In an SFB, promoters are required to hold 40% stake. We changed our structure to a holding company to meet that requirement. So the old NBFC-MFI (Ujjivan Financial Services Ltd or UFSL) became the holding company and the bank was made its wholly-owned subsidiary. And according to the RBI guidelines, all the assets and liabilities of the holding company should be transferred to the bank. So today, the holding company owns 100% of the bank and that’s the promoter. Another RBI guideline stated majority [at least 51%] of the bank’s share must be owned by domestic shareholders. But over 90% of the holding company was owned by foreigners. We had to do an initial public offering (IPO) of the holding company [in May 2016] to dilute the foreign stake and we did it at a difficult time because most of the public sector banks then were announcing poor earnings, as they had to provide for all their bad loans. But we were fortunate that the investor community and shareholders bought our story. Our IPO was subscribed 41 times. After the IPO, the foreign shareholding was down to about 45%.
What are the regulatory hurdles you are facing now?
The requirement under the Banking Regulation Act, 1949, is that an MD of a bank cannot have substantial equity holdings in any other company. The Act defines substantial as ₹5 lakh face value of the shares held in any company. UFSL is the holding company which went public. All our shareholding is in UFSL, which owns 100% of the bank. As the MD of the bank, I cannot own shares of the holding company as it is a separate legal entity. Four of the 10 SFBs have this holding company structure where the MDs are impacted. Now all of us were required to divest our shares and only allowed to hold the minimum permitted. I owned around 2% of UFSL when we went public. I had to go through the process of divesting my shares. Right now, I own only 50,000 shares of UFSL. The rest I have either given away to my children or sold. In the process, I turned myself into a ‘Gandhian capitalist.’ Besides, when the rules and regulations for SFBs were being formulated we had discussions with the RBI. The rule was that on completion of three years, the bank has to list but we had already listed the holding company (UFSL) which owns 100% of the bank; virtually that means the bank is listed, but technically the holding company is listed. We had requested them to allow us to do a reverse merger [between Ujjivan Small Finance Bank and the listed NBFC entity]. But unfortunately, the RBI decided that we have to list the bank; and right now that is a big challenge for us. By February 1, 2020, we have to list the bank and by February 1, 2022, we have to reduce the promoter shareholding in the bank to 40% ... We also need to protect the interests of our original investors. If we are to have two [listed] entities, the value of the holding company will surely fall. So how do we protect the value of our early investors? We are working on various alternatives.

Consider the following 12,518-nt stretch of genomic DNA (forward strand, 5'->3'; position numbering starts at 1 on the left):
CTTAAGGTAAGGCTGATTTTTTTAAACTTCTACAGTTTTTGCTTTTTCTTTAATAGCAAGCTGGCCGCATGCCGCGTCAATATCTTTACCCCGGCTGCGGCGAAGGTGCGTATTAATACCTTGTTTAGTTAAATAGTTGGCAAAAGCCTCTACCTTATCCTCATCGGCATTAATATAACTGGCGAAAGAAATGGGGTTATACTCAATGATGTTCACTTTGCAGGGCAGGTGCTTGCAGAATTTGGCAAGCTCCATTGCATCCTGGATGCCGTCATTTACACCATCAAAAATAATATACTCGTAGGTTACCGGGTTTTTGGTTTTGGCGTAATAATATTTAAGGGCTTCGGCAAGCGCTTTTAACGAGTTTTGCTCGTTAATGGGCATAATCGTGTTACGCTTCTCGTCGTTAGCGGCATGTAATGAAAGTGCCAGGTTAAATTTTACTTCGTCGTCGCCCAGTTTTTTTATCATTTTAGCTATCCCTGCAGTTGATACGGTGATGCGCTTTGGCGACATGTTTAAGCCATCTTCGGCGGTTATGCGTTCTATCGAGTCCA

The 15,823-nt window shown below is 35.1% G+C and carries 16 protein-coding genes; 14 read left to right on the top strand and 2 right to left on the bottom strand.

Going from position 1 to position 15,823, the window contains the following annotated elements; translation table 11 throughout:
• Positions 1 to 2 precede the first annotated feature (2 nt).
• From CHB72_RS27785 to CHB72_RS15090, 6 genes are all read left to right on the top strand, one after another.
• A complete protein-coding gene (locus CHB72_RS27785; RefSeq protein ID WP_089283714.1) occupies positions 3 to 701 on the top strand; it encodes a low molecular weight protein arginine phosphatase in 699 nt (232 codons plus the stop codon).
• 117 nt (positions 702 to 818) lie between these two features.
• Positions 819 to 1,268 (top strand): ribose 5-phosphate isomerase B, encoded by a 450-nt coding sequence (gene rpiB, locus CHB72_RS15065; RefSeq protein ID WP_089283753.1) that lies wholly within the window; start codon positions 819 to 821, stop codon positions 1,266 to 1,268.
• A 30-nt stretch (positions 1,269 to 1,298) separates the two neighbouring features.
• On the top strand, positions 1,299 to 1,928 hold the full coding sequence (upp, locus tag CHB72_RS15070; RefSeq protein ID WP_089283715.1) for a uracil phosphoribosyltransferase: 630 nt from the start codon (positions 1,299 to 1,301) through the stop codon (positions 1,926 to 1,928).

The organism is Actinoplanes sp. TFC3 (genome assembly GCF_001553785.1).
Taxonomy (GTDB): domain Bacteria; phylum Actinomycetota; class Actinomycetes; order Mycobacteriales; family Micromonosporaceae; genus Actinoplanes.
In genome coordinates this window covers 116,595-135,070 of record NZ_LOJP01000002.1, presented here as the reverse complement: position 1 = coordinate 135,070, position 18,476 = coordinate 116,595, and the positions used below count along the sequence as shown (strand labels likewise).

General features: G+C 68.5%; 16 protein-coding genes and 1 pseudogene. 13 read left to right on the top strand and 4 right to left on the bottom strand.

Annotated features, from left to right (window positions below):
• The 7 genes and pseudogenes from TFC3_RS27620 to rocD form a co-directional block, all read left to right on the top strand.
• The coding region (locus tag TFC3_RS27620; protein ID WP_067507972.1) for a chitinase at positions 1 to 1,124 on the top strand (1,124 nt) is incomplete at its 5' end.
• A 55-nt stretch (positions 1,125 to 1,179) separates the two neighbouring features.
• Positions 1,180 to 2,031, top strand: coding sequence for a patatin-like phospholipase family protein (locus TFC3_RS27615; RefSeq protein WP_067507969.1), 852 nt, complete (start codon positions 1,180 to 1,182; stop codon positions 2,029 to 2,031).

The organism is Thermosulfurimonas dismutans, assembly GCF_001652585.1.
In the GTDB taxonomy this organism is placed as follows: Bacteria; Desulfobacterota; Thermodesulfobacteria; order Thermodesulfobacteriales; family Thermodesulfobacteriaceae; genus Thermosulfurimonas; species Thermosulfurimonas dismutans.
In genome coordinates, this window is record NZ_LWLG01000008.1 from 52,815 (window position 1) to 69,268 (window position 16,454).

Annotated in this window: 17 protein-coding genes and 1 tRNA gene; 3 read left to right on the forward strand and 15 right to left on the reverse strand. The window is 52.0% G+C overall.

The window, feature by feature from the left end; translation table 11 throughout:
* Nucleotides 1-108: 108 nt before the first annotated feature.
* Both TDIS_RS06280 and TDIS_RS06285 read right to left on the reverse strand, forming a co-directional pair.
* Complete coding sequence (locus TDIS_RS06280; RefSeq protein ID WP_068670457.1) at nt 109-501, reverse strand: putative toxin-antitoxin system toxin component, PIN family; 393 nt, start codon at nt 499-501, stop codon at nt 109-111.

You are currently working on your succession planning. So, how tough it is for you to let go?
As the leader of an organisation, to find a good successor and ensuring there is a smooth transition are among my key responsibilities. So we have tried to identify people who understand the value and objective of Ujjivan—about financial inclusion and becoming a mass-market brand. In the next seven-eight years, we need to get to 40 million customers from 4 million at present. That person should be able to do that; we need a person who has that kind of background to drive a vision, not just a business. It’s not easy to find somebody who shares the same vision [as me]. And also the person has to be based in Bengaluru. Most bankers are based in Mumbai.
Any learning from IT major Infosys in terms of getting a successor from outside to run the company?
Infosys is a big lesson for me. So I don’t want to be in the predicament of Mr. [N.R.] Narayana Murthy; that is why selection is very important and alignment of objective is very important; alignment of goals and values is important. Also most of my career I spent with Citibank. It had a brilliant charismatic leader in John Reed [former Citigroup CEO], under whom actually the brand grew dramatically. But his biggest folly was his succession. Anyone who came close to becoming his successor within the organisation, unfortunately, did not survive. They all left and became leaders of other banks. Ultimately what happened was he did a merger with financial conglomerate Travelers Group, and then Travelers took over Citi and virtually destroyed what Citi was. I have seen this happen and want to ensure I’m neither in NRN’s predicament nor make the same mistakes that John Reed made.
What are your goals before you retire?
For this year, one is to manage the transition to the new leadership; two is the whole regulatory issue—to complete the listing and all of that; and three, obviously we have to grow the business. At the same time, there are a lot of testing issues—making sure all the processes and systems are in place and are compliant from a regulatory point of view. Apart from that, I am reading books on Swami Vivekananda’s works and teachings. I am trying to understand from those books what is atma [the soul]. Are you content with your achievements? What is your post-retirement plan? I am very content with myself (laughs). Post-retirement plan is to read Swami Vivekananda’s books more thoroughly. I started my career as a full-time banker in 1975, so I have been working for over 45 years. Before that, I went for my MBA degree and worked in Kolkata for two years. It is now time to relax a bit. Travelling and reading will definitely be a part of my retirement plan. I have a pile of books I want to read.
This story was originally published in the March 15-June 14 special issue of the magazine.